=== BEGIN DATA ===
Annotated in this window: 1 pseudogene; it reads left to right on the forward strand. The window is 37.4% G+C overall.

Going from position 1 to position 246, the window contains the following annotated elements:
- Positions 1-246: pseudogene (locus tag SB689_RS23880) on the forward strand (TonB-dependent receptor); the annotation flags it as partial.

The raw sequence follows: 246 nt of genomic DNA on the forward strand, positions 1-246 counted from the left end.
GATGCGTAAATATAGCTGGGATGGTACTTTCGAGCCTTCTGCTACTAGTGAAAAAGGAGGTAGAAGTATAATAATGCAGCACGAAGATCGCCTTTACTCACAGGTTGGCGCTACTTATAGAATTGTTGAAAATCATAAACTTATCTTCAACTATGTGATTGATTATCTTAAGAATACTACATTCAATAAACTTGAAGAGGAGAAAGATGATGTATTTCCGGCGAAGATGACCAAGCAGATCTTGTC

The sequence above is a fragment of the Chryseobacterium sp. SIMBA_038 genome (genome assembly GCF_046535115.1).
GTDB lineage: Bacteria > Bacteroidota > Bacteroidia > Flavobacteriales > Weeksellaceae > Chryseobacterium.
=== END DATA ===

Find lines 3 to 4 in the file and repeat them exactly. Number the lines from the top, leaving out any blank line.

- Positions 1-246: pseudogene (locus tag SB689_RS23880) on the forward strand (TonB-dependent receptor); the annotation flags it as partial.

The raw sequence follows: 246 nt of genomic DNA on the forward strand, positions 1-246 counted from the left end.